Finished Measurements:  22 inches in length by 12 inches in width for short version (44 inches in length by 12 inches in width for longer version)

Yarn:  100% superwash merino wool, 225 yards (206 meters), 1 (2) skeins

Needles:  One US 8 (5.0mm) 26″ (66 cm) circular needle for short version or One US 8 (5.0 mm) 36″ (91 cm) circular needle for longer version.  Change needle size if necessary to obtain gauge.

Notions:  One stitch marker for beginning of round. One yarn needle for weaving in ends.

Gauge:  5 sts = 1 inch (10 cm) in honeycomb pattern.

Notes:  For an in-between size, 1 skein and 160 sts will create a 32 inch long by 8 inch wide cowl.  2 skeins at 160 sts will create a 32 inch long by 16 inch wide cowl.

Pattern Stitch:  Slip Stitch Honeycomb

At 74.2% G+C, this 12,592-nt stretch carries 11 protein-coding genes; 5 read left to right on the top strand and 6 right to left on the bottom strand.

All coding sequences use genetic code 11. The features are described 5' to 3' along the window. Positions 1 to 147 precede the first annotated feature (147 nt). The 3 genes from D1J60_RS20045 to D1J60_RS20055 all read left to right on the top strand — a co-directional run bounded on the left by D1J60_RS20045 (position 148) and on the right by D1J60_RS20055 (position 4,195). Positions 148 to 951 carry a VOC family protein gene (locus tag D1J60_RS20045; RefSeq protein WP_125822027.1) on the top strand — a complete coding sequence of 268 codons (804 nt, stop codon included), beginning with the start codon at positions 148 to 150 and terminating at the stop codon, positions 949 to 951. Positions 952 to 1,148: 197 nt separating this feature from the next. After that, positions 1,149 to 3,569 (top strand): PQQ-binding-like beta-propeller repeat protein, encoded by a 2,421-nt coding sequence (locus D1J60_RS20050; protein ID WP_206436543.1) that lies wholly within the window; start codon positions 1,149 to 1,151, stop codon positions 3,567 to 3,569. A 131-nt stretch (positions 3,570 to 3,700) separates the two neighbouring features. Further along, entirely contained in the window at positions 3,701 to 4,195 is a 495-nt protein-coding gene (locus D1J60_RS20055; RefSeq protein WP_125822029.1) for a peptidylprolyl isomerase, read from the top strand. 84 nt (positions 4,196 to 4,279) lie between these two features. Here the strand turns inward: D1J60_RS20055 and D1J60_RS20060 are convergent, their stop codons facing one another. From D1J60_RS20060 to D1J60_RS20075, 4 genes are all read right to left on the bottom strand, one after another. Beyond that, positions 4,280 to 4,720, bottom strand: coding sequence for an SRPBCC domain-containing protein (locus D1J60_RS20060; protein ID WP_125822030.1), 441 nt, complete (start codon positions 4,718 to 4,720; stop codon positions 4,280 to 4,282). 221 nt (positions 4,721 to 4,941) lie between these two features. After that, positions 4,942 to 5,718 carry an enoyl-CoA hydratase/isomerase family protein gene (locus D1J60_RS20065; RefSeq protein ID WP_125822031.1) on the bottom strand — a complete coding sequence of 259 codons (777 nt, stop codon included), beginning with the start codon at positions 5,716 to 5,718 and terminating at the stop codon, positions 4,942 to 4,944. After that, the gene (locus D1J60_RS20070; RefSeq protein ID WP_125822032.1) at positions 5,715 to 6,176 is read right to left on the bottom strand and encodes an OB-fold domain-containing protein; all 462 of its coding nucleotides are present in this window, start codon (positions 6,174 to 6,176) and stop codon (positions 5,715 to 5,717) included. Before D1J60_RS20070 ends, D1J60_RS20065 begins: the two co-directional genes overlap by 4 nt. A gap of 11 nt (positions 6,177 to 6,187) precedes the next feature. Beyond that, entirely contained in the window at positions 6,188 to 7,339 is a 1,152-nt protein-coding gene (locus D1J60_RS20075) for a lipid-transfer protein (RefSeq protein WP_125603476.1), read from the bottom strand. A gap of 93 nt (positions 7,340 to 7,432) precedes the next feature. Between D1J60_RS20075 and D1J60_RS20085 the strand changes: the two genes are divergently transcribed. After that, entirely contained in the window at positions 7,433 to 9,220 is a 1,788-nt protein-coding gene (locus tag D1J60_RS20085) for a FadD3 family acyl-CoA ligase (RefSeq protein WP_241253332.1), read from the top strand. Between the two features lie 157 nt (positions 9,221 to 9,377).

Note:  When working rounds 2 and 4, slip as if to purl and keep yarn in front)

Round 1:  Knit

Round 2:  *Purl 1, slip 1 wyif* repeat across round

Round 3:  Kint

Round 4:  *Slip 1 wyif, Purl 1* repeat across round


Cast on 110 (220) stitches.  Being careful not to twist stitches, place marker and join for working in the round.  Knit 4 rounds.

Repeat the 4 rounds of “Slip Stitch Honeycomb Pattern” above until work measures approximately 11 inches.  Make sure that you have enough yarn left over for the following:  Knit 3 rounds and bind off loosely.




Amazing Marathon! New York City Marathon Video, Redux, too.

NYC Marathon course, bib, .and mile marker bracelet

NYC Marathon course, bib, and mile marker bracelet.

Hubby and Teen Daughter.

Hubby at Mile 22 and Teen Daughter.

Happy New York Marathon Day!

I’m re-posting this video from last year in honor of the big event today, the New York Marathon. This year, Hubby is running in the Philadelphia Marathon. I bet the enthusiasm will be the same. I know I made it, but I just love this video. The excitement is palpable and contagious!  Hon, thanks for watching.